3. Boom ! Hey Wachovia is exploding in price. The news are “fantastic”. I can’t believe how the facists and the nazis from Goldman Sachs can manipulate a piece of shit on a day like this. The US stock market a racket. What a horrible country. A busted that goes up when everyone knows the company is worthless piece of shit. I am out of the US market for ever ! Mafia market !

  4. I am sure the 11,000 laid off employees of Wachovia are real happy seing that piece of shit going up 8% today. What a bad joke ! I am starting to hate this place.

  5. up 23% now.. this is f*ing ridiculous..

    They lost $8.9 BILLION right? Not $8.90?

  6. Is this anything to do with Paulson asking for permission to buy ‘unlimited amounts of shares in companies to stabilise the market’?

  7. Marc,

    Yea but managemnet took full responsibility for the poor performance, thus it is spun as a bullish event lol.

  8. I don’t see what you don’t get. The stocks are going up across the board because the Gov’t wants them to and will NOT let them default or implode. This is about as much “medicine” as the Fed is willing to let them take. Now the taxpayers who signed for those mortgages and even the poor schmucks that did not “game the system” have to ante up…..espically on 4/15/2009…and beyond. It sucks to be fiscally responsible and finacially conservative because you are the only one left with anything when it comes to corrections. Look at welfare…..keep working because millions depend on you. Don’t confuse my comment with lack of compassion. There are a great many who need help. It is meant to be a help up to the table….. not a permanent seat at the table.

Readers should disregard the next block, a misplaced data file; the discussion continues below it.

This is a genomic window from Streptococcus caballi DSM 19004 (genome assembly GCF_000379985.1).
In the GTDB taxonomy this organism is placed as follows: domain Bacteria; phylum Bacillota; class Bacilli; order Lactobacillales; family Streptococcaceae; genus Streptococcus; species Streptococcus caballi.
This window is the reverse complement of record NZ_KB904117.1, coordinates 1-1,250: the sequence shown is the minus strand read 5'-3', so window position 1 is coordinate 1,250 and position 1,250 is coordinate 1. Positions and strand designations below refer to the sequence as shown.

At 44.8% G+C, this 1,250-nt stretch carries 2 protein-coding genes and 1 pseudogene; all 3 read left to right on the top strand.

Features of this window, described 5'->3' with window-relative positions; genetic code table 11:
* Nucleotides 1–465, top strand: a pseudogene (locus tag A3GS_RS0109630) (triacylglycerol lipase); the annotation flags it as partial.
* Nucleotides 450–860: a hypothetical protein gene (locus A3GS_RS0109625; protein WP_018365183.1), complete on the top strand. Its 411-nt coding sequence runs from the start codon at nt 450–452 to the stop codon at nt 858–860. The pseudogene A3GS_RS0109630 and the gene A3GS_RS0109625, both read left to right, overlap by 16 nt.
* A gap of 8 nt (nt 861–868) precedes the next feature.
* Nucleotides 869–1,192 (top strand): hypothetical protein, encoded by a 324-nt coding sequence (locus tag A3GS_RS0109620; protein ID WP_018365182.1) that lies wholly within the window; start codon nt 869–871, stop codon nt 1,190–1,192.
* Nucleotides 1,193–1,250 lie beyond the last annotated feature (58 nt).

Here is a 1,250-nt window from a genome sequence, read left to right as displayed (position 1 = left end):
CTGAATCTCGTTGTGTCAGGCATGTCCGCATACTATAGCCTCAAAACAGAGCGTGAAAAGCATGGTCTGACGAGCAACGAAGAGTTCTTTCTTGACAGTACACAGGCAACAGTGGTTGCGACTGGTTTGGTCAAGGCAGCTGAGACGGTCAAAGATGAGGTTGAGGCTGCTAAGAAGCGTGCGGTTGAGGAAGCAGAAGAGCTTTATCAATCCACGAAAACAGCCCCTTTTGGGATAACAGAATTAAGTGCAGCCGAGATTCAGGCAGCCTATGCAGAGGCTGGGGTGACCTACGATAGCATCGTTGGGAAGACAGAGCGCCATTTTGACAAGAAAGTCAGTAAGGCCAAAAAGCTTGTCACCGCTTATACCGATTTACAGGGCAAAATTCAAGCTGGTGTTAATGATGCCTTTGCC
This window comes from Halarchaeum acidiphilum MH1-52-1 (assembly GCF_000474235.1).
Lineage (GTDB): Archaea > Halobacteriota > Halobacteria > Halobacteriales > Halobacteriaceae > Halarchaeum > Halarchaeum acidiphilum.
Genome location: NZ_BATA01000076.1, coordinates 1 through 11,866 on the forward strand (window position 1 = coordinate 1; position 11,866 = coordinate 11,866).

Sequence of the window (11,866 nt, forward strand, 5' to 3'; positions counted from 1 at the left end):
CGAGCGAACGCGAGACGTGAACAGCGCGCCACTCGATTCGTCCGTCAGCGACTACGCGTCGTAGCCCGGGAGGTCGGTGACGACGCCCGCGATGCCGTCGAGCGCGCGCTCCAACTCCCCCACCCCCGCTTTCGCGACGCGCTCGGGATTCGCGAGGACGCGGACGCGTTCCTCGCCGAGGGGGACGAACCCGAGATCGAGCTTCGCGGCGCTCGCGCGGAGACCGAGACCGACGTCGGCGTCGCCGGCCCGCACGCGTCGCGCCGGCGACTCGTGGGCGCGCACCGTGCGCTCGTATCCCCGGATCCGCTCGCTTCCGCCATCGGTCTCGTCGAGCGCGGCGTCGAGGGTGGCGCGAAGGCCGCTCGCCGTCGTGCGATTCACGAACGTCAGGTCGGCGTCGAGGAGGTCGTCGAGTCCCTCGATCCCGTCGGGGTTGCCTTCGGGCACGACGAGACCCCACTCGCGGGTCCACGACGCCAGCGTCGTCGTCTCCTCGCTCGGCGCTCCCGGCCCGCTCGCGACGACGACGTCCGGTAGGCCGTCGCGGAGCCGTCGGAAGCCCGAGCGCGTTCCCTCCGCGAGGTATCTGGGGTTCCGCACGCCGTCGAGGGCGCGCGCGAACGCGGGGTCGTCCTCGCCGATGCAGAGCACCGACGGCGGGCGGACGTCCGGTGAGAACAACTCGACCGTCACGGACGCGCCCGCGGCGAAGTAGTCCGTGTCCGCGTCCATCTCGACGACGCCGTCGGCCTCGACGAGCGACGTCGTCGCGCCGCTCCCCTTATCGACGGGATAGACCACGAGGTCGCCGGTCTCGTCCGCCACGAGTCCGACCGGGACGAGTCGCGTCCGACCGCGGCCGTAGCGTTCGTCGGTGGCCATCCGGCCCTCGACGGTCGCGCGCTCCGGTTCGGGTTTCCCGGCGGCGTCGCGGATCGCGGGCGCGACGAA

9. The stocks are going because the slaves will be paying the bills. What a great “democracy” ! 🙂 It’s not the oil, it’s that the markets are sure that slave taxpayer will be paying for all the mess. I never knew the USA was NOW again an esclavagist state. You are the slaves. And the slave merchant is the mafia boys from Goldman Sachs.

  10. The stocks are going up because the slaves will be paying the bills. What a great “democracy” ! 🙂 It’s not the oil, it’s that the markets are sure that slave taxpayer will be paying for all the mess. I never knew the USA was NOW again an esclavagist state. You are the slaves. And the slave merchant is the mafia boys from Goldman Sachs.

  11. “There will be gnashing of teeth”. (gold-filled, Zionist teeth!)